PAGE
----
“It’ll obviously be different for me watching from the sidelines and not being able to play,” said the cerebral senior, “but I want to help however I can. We’ve got so much depth and talent on this team that I know guys will step up and do an amazing job on Saturday.”

Craig leads the Magicians in receptions (36), receiving yardage (443) and touchdowns caught (5). What’s good for Marblehead is that it does have plenty of other options on the outside, from Marino (24-312, 4 TDs) and Faia (18-252, 2 TDs) to Sears (12-233, 2 TDs), Lopez (12-86, TD), Andy Clough (5-81, 2 TDs) and Sam Paquette (3-21). In all, a dozen Magicians have caught passes from Gally this autumn, good for 1,492 yards and finding paydirt 18 times.

“Losing Harry hurts,” admitted Paquette, “but we do have a lot of athletes ready to step up and make plays. We’re all confident we can do so.”

One thing’s for certain if Marblehead wins Saturday: “I’m staying out of the pig pile,” Craig said with a chuckle.

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Marblehead’s offense line — captain Bo Millett at left tackle, fellow senior Griffin Minigello at left guard, and juniors Aidan Gillis at center, Nick Corsini at right guard,and Will Bosworth lining up at right tackle — drew heaps of praise from their teammates this week.  “Those guys make it happen for us on offense,” said Marino, pointing in particular to the way Bosworth has filled a crucial spot on the O-line, making it more cohesive.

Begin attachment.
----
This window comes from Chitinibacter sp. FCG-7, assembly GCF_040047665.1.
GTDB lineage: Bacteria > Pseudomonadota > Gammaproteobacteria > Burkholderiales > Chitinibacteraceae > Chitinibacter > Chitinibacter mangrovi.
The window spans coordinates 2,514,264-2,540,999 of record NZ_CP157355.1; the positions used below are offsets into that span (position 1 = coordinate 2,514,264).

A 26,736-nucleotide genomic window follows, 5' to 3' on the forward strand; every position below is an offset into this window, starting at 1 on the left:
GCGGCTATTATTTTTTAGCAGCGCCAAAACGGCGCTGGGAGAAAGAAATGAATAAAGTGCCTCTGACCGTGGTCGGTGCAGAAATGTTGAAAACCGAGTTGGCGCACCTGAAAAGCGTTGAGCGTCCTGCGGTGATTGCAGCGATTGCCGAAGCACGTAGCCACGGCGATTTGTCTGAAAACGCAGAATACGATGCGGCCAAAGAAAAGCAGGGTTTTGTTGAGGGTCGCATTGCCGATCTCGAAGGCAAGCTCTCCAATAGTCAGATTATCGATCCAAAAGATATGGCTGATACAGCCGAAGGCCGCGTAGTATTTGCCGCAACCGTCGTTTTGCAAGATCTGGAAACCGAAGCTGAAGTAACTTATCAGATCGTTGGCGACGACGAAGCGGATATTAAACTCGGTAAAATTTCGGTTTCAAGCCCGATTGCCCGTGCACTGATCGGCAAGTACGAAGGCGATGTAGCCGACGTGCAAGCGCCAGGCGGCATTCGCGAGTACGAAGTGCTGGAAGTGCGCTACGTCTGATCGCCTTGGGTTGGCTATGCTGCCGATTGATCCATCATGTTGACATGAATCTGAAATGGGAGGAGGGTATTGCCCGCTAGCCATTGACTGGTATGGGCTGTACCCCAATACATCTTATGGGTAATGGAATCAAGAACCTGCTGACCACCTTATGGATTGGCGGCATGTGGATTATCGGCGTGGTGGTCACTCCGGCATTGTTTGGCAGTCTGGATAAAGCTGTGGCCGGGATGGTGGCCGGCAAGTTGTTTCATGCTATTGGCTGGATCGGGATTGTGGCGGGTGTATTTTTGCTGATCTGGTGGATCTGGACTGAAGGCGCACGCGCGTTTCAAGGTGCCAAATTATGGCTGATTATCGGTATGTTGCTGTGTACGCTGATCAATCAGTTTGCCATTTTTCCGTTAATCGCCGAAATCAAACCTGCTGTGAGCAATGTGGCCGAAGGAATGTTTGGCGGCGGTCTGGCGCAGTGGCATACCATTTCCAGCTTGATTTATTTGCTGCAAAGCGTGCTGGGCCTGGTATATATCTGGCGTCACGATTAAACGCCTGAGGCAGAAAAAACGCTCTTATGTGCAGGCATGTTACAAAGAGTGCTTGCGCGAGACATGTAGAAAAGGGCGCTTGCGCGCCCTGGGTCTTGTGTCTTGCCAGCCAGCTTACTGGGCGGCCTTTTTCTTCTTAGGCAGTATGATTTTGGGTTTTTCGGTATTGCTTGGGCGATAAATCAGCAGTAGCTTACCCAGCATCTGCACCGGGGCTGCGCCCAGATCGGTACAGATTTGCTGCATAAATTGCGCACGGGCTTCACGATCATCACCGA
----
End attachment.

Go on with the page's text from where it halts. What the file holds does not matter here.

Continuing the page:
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Lopez was asked earlier this season if there was any deep meaning to the fact that is his first name, Jaason, has two a’s in it.

“I think my parents just wanted me to be unique,” he said with a smile.

That he is, particularly on the gridiron. The 5-foot-8, 170-pound senior tailback has run for 914 yards and 13 scores despite often not playing in the second half of blowout wins. His east-west lateral movement and ability to fly through gaps make him a threat every time the ball is in his hands.

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Sears, on stopping Falmouth’s multi-threat quarterback, senior Nick Couhig: “He’s going to be tough to stop. A QB that runs the triple option and throws well puts a lot on your plate defensively. But we have the athletes to put us in position to make the plays that we should ... and I hoping we show up Saturday and make those.”

¢¢¢Gally has a clear memory of Marblehead’s other Super Bowl visit in 2009, against Bishop Feehan at Gillette. He was in the fifth grade and looked up to the stars of that team such as Hayes Richardson and captains Matt Evans and Evan Comeau “like they were the coolest guys in the world” and was heartbroken when the Magicians fell, 12-6, to the Shamrocks.

“Just the thought that we have the chance to put ourselves in the category as those guys is unbelievable to me,” said Gally.

The senior signal caller also noted the atmosphere around Marblehead High, and the town in general, is infectious. “You can sense it ... everyone’s talking about the game,” he said. “They’re selling Super Bowl T-shirts and hats in town, too. Everyone is excited.”